Dell Reports 2Q Earnings Jump
Dell Inc. finally saw some positives in its second-quarter earnings report after a year of continuing misfires, but analysts believe it's too soon to tell if the computer maker can return to being an industry juggernaut.
In preliminary results posted Thursday, Dell said quarterly earnings jumped 46 percent on stronger sales of business products and services, improved average selling prices and lower component costs.
Dell earned $733 million, or 32 cents per share, in the three months ended Aug. 3, compared with $502 million, or 22 cents per share, in the same period a year ago. Sales rose 4 percent to $14.8 billion.
The results beat the prediction of analysts polled by Thomson Financial, who expected earnings of 30 cents per share on sales of $14.63 billion.
Dell shares opened up 38 cents at $28.84 in Friday trading.
While a marked improvement, the results were dragged down a nickel per share by a $102 million charge for payments for expired stock options. Another $59 million was related to the internal probe, which found that Dell employees had misled auditors and manipulated results to meet performance.
Dell also acknowledged a "higher-than-normal" backlog of orders due to unexpectedly high demand for new Inspiron and XPS color notebooks, as well as parts shortages for certain flat-panel displays.
Dell said it will now focus on opportunities that would "set the stage for a more sustainable balance of liquidity, profitability and growth." There was no conference call with reporters and analysts afterward to explain these opportunities in more detail.
Andy Cross, a senior analyst at The Motley Fool, questioned Dell's turnaround chances at this point. He said the recent supply issues raised a red flag for a company trying to grow market share.
"Are they around the corner? Are they about to jump on the springboard and go where they belong?" asked Cross, who owns Dell stock. "I'm hopeful but I'm not betting the ranch on it."
Dell's woes began last August with a massive notebook battery recall and continued with the accounting probe, which could cost it up to $150 million in restated earnings.
Dell still faces shareholder lawsuits. Federal prosecutors in New York have subpoenaed documents on the company's financial reporting since 2002. And a Securities and Exchange Commission investigation into the accounting issues continues.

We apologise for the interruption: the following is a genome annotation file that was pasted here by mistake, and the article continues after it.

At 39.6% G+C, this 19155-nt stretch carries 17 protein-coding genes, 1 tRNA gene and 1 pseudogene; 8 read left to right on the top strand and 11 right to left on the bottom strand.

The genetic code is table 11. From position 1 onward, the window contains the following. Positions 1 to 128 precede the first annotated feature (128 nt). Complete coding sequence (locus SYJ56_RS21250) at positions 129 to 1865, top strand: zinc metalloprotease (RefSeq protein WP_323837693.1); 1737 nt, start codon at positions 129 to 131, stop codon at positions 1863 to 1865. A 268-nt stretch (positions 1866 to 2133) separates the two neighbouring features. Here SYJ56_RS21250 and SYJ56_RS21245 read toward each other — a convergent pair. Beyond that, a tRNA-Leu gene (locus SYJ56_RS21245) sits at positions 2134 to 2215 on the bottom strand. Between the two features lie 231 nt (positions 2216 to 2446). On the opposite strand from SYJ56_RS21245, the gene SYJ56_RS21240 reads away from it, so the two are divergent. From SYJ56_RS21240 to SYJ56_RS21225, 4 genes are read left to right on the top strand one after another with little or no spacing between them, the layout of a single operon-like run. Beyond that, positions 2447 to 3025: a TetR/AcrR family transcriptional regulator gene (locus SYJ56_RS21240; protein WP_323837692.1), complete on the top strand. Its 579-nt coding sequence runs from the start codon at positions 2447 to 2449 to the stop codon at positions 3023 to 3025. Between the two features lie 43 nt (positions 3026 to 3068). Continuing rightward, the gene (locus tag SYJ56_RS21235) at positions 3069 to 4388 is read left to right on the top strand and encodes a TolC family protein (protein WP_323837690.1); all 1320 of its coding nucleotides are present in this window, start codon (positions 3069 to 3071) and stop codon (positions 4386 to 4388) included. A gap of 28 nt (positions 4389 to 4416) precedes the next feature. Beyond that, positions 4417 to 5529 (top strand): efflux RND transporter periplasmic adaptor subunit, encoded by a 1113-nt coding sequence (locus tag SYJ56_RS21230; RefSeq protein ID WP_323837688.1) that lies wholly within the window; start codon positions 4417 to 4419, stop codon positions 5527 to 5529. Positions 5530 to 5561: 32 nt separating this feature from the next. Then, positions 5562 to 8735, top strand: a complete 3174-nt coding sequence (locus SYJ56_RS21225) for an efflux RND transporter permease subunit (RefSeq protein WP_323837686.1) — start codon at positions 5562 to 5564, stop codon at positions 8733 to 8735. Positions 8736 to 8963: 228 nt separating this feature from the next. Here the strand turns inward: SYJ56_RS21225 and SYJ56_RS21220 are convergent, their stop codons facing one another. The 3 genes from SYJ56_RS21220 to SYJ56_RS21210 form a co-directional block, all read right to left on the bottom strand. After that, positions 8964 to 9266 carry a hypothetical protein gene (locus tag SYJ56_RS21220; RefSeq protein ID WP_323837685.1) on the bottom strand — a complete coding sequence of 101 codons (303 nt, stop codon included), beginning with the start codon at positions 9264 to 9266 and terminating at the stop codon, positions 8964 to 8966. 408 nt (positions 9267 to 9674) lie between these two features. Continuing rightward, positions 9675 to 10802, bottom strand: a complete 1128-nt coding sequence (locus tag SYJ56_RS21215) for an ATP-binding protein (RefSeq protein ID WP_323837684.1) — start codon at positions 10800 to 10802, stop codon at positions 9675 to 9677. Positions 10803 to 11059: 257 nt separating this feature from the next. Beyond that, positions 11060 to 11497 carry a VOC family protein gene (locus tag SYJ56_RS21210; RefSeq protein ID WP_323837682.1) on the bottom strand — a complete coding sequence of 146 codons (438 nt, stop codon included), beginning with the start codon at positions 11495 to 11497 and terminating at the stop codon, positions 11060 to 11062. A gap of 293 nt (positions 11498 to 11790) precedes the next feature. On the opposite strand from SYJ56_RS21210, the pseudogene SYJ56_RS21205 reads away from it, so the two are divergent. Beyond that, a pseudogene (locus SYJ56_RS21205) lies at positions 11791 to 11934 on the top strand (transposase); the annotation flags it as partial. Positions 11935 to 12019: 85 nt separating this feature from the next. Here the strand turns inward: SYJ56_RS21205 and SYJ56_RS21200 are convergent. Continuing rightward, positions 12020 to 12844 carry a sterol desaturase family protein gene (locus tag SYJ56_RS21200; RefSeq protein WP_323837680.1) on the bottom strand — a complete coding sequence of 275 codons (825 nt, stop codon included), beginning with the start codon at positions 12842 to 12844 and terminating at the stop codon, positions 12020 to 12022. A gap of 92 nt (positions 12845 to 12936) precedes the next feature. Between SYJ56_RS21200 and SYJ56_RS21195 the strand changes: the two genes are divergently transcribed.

"It's kind of unfair to judge Dell this early on. It's a little like trying to judge a horse race halfway down the course," Gartner analyst Charles Smulders said. "Drawing conclusions at this point is premature, dangerous even."
The past 12 months have been tumultuous, including a shake-up of the company's top ranks, the loss of its No. 1 position in the PC market to rival Hewlett-Packard Co., thousands of layoffs and, more recently, the production delays for its colorful laptops.
"While our results demonstrate we've made progress against our goals, we are still in the early stages of transforming our company's structure, costs and operations," Chairman and CEO Michael Dell said in a statement Thursday.
The direct-sales model, in which consumers and businesses buy Dell products over the Internet or the telephone at a discount, helped bring the company to the forefront of the PC business.
But when Dell's dominance slipped, those sales largely went to competitors who offer systems at retail.
To turn things around, Dell has begun dabbling with retail in partnerships with Wal-Mart Stores Inc. in the United States, as well as retailers in the United Kingdom and Japan.
Dell has also launched the new Vostro brand of computers targeting small businesses, and it has expanded into the lucrative business of selling services to go with the hardware.
Dell, which has 90,400 temporary and permanent employees worldwide, said it would stop its share buyback program until it can file its backlog of SEC reports. That's expected to happen in November.